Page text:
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Consumers, businesses adjust to high food prices

All over the county, restaurant consumers may see a bit of a change in their usual culinary haunts. With rising food prices, many businesses are making a few adjustments to avoid passing the extra costs on to their customers.

In Demopolis, Napoleon&8217;s Restaurant has had to change its signature all-you can eat lunch to a more traditional one-plate special in order to avoid a price increase.

Jackie Poole, owner of Smokin&8217; Jack&8217;s in Demopolis, said fuel costs have hurt everyone, and the effects are trickling down to the business they do.

But not all establishments have been able to avoid a food increase, such as Kora&8217;s Place, that recently added a minor raise on their lunch special prices.

Restaurants aren&8217;t the only ones feeling the pinch, however. Linden City Schools recently raised prices on lunches to go into effect next year. The price increase, according to Superintendent Scott Collier, was due directly to higher food costs.

The Associated Press reports some establishments in larger metropolitan areas have retail chains asking customers to pay extra for once free convenience items such as sandwich toppings. Some say the extra cost is not just to cover businesses&8217; expenses, but rather an attempt for retailers to take advantage of the economic slowdown.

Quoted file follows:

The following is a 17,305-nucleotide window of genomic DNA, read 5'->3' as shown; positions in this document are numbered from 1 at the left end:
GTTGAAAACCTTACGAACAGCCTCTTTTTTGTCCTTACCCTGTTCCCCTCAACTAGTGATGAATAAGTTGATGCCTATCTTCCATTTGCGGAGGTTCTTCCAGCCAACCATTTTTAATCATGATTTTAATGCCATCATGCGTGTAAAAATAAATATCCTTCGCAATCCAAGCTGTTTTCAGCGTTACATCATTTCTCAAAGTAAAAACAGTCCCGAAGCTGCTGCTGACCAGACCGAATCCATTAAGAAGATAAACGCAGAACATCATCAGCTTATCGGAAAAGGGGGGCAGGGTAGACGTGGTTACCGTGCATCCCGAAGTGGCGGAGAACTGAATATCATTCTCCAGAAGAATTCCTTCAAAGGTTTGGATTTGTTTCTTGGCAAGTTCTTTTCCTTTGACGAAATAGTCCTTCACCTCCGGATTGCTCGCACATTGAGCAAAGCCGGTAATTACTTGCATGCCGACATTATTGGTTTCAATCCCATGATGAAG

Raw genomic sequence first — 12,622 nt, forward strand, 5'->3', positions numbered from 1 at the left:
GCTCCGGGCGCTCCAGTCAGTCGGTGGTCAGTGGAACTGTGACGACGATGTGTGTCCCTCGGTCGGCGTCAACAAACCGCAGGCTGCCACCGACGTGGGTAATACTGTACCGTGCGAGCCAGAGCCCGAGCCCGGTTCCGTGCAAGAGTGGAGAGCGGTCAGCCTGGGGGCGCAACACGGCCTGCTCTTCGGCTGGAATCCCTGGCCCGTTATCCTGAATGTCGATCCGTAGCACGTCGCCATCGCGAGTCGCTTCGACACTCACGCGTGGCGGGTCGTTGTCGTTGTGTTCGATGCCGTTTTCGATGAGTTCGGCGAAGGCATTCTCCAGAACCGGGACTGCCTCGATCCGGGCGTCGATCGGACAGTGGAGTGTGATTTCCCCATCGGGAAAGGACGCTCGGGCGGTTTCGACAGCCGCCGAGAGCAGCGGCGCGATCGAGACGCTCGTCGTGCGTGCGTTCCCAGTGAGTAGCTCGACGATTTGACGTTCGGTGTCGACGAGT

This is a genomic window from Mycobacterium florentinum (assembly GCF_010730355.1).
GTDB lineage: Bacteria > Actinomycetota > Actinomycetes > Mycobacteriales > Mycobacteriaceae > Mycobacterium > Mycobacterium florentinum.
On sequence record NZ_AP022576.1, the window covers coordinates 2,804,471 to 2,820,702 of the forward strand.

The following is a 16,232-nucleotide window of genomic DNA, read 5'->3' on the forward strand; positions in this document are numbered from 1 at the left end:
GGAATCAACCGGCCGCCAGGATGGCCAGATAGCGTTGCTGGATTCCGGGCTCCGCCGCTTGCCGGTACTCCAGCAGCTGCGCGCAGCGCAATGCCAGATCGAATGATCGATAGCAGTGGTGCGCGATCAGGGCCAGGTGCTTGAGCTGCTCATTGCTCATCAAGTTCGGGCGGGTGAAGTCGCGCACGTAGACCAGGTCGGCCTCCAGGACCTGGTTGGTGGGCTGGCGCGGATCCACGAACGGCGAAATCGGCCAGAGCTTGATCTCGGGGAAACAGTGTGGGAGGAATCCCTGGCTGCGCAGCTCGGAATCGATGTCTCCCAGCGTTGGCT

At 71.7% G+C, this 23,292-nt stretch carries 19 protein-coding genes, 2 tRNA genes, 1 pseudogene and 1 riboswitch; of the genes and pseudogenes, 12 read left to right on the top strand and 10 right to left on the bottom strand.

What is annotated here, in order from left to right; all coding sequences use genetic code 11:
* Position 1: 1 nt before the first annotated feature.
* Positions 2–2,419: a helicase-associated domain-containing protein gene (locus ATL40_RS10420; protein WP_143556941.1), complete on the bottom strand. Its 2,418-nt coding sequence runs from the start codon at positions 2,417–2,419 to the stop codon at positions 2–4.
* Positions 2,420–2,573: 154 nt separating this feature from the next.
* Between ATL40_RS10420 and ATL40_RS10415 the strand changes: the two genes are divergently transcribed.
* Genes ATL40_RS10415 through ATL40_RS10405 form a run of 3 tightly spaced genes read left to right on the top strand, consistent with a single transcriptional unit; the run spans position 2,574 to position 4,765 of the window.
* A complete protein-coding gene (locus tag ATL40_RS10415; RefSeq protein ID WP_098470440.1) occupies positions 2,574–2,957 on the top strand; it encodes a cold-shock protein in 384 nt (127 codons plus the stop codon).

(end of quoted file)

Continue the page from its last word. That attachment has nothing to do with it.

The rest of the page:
But without a doubt, the economy&8217;s performance has exhibited basic principles that account for most of the increase in the wholesale cost of food worldwide. Bad weather has hurt crops. Economic prosperity has driven up demand in developing countries. Soaring fuel prices have raised transportation costs.

In Alabama, some legislators have attempted to curb the public&8217;s outcry over the increase in basic necessities by calling for legislation to repeal the state&8217;s 4 percent sale tax on groceries.

The proposed legislation would not only remove the tax, but it would also raise the threshold where a family of four starts paying state income tax from $12,600 to $20,000. To make up for the lost revenue, their proposal would end the state&8217;s income tax deduction for federal taxes paid. Removing the tax deduction would cause a net increase in tax collections of $25 million.

According to the Associated Press, Alabama and Mississippi are the only states that don&8217;t remove or reduce the state sales tax on food or that don&8217;t give tax rebates to the poor. Alabama, Iowa and Louisiana are the only states that allow citizens to deduct 100 percent of their federal income taxes from their state taxes.

But the legislation remained stalled on the proposal, and by the last day of the legislative session, only the House was able to pass the bill. If the proposal does pass in a special session, it would only take effect if approved by a majority of Alabama voters in a statewide referendum.

Until any legislation is passed to relieve the situation, many consumers may be forced to find ways to simplify their spending and avoid eating out.